Movie Review: The Godfather
I know what you are thinking, this is a cigar website why the hell are they reviewing a movie? In order to answer that question allow me to fill you in on some backstory. My name is Barry Stein. I am one of the co-hosts for the popular podcast, The Cigar Authority. In the 47 years since this movie was released when I was 2 years old I have never seen the movie. The reaction you just had is why I kept this going for so long. On a recent episode where we discussed some of our favorite movies, it was shared that Mr. Jonathan hasn’t seen it either and not wanting to be in the same category as him I broke down and requested the movie for Christmas.
We touched on my opinion during the show this past weekend and host of the show David Garofalo suggested a full in-depth review.
Movie Review: The Godfather
Movie Release Date: March 24, 1972
Blu-Ray Release Date: May 9, 2017
Run Time: 177 minutes
The DVD: The Blu-Ray comes in a standard clamshell case with Marlon Brando on the front in black & white. In terms of releases, this bare bones release features your basic subtitles and dubbed languages, but it lacks anything like a director’s cut or commentary. There are many versions of the Blu-Ray available and I plan to buy the Coppoloa Restoration Box Set of all three movies which has deleted scenes, the making of, documentaries, and so much more in the 4 disc set. It’s something all fans of the movie should have, and I now consider myself one of them.
The Movie: The Godfather is considered to be one of the greatest movies of all time ranking 2nd on the IMDB top 100 right behind The Shawshank Redemption. The movie is based on a book by Mario Puzo that saw the rights purchased by Paramount pictures for $80,000. It took a while for the movie to get off the ground as the first few director’s offered the movie, turned it down prior to Francis Ford Coppola accepting the challenge. However, the studio and Coppola butted heads over who would play the roles of Don Vito Corleone and Michael before coming to an agreement on Marlon Brando and Al Pacino.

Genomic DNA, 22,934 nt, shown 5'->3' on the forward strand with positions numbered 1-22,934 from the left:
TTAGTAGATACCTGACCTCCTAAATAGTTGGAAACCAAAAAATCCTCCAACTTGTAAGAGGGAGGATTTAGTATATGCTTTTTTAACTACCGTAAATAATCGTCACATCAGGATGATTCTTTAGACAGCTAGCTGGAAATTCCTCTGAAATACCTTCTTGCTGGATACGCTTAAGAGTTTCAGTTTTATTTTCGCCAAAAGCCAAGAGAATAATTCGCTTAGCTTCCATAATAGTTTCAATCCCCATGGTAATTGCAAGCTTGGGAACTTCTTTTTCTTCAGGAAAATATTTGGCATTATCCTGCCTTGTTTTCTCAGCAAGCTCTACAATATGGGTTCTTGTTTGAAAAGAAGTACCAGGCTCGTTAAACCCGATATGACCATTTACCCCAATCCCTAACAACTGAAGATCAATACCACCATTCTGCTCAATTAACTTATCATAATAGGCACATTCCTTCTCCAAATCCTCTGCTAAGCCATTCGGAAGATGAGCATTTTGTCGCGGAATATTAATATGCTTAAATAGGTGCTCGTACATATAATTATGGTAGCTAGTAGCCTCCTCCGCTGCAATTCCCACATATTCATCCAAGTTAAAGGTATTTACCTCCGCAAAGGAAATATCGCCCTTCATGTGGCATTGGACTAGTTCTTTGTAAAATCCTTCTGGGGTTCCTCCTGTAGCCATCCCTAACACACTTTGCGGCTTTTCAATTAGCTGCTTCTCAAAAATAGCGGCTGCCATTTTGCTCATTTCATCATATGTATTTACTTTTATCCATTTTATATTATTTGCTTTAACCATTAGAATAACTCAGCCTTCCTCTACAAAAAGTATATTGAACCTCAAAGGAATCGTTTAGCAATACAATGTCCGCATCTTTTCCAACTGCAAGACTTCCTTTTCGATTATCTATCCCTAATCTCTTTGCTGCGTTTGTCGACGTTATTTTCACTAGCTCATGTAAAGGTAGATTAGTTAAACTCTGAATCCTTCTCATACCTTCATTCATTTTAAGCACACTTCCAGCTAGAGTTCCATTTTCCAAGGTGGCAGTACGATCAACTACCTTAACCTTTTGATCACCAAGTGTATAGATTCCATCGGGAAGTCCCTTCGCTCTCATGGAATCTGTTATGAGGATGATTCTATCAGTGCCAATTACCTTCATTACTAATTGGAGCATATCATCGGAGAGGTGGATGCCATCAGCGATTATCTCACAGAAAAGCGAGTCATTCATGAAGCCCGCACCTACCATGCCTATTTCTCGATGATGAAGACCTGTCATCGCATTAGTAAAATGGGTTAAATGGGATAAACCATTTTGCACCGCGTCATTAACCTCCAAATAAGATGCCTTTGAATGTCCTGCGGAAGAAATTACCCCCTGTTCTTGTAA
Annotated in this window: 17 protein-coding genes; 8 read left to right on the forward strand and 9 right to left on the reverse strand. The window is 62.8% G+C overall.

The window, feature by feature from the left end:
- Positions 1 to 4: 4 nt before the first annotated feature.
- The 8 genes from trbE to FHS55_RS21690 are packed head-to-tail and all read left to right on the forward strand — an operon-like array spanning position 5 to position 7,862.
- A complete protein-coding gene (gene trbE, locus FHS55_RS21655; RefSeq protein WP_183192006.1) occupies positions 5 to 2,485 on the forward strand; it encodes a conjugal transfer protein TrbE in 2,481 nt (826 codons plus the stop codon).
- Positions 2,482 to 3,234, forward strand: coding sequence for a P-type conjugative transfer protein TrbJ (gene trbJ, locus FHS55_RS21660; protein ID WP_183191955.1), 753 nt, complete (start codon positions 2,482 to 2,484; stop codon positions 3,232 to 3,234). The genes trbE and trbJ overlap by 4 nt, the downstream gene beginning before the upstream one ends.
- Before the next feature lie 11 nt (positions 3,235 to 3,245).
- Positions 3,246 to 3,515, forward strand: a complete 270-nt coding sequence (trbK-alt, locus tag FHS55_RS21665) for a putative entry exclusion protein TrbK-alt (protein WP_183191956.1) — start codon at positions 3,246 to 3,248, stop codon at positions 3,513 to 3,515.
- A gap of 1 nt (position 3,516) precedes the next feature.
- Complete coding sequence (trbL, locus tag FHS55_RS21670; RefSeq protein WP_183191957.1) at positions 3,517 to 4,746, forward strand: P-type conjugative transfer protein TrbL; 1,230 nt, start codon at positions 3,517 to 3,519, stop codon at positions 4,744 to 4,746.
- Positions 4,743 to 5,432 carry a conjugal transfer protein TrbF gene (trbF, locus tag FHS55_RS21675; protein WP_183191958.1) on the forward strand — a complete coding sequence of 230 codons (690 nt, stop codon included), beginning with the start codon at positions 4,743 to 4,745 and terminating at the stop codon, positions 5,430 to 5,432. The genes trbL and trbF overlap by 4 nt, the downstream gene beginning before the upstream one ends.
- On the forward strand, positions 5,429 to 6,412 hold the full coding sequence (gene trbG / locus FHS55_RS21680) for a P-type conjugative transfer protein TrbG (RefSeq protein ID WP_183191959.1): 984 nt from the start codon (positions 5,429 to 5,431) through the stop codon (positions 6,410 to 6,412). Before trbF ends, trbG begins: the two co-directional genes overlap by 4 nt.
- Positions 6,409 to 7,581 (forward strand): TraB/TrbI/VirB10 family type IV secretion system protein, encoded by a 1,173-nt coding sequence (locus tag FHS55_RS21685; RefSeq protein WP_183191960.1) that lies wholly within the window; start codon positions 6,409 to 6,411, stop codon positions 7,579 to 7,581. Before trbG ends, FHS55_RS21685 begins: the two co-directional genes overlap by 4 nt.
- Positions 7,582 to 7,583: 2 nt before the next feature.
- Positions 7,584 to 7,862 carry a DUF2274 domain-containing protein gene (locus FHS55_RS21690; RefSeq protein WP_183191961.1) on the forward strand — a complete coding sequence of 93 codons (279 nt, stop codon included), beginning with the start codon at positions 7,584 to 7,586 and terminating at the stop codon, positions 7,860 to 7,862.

Prior to the movie shooting, the Italian-American Civil Rights League wanted all uses of the words “mafia” and “Cosa Nostra” to be removed from the script, in addition to feeling that the film emphasized stereotypes about Italian-Americans. The league also requested that all the money earned from the premiere be donated to the league’s fund to build a new hospital. While the word mafia was only used twice in the book and Cosa Nostra was never mentioned the words were removed from the screenplay. In the end, the movie donated money from the premiere to the Boys Club of New York.
The controversy continued once the movie was released, however this time it came from animal rights activists who were upset about the scene involving a severed horse’s head. The iconic scene used a real horses head obtained from a dog food company who was going to kill the horse regardless according to the director, but the scene which showed how violent Corleone could be, was met with an uproar.
The movie begins in 1945 with Don Vito Coreleone hosting his daughters wedding. The long drawn out scene gives the beginning of The Godfather the feel of a home movie, but it gives an important look into the family and it helps set the tone for the three hours ahead. For me I had a hard time getting past the dated feel which prevented me from settling into the movie on the first viewing. However, this is the look Coppola wanted as he instructed Cinematographer Gordon Willis to not utilize any modern filming devices, helicopters or zoom lenses. Coppola and Willis chose to use “tableau format” utilizing low light levels and shadows to showcase certain elements. He also underexposed the film to create a yellow tone for scenes like the wedding and Sicily to give the film a softer more romantic feel. The two contrasting styles worked magically once realized as the movie began.
The result was the highest grossing movie in 1972 earning $81.5 million dollars in it’s initial release which would equate to $489.5 million today.
Final Thoughts: One of the greatest mob movies ever made, The Godfather set the bar for the Gangster genre. It is the movie that all mob movies will forever be compared to. For my first viewing I was a bit disappointed by the dated feel, however once we take into consideration what the director and cinematographer were trying to create the movie needs to be viewed differently. I gave the movie a second viewing and subtle differences in filming based on the scene, created an added depth to the movie and it helped showcase the subject matter. Is it my favorite gangster movie? No, for me that still belongs to Goodfellas as it has a more familiar feel to me growing up in Brooklyn while The Godfather is a close second.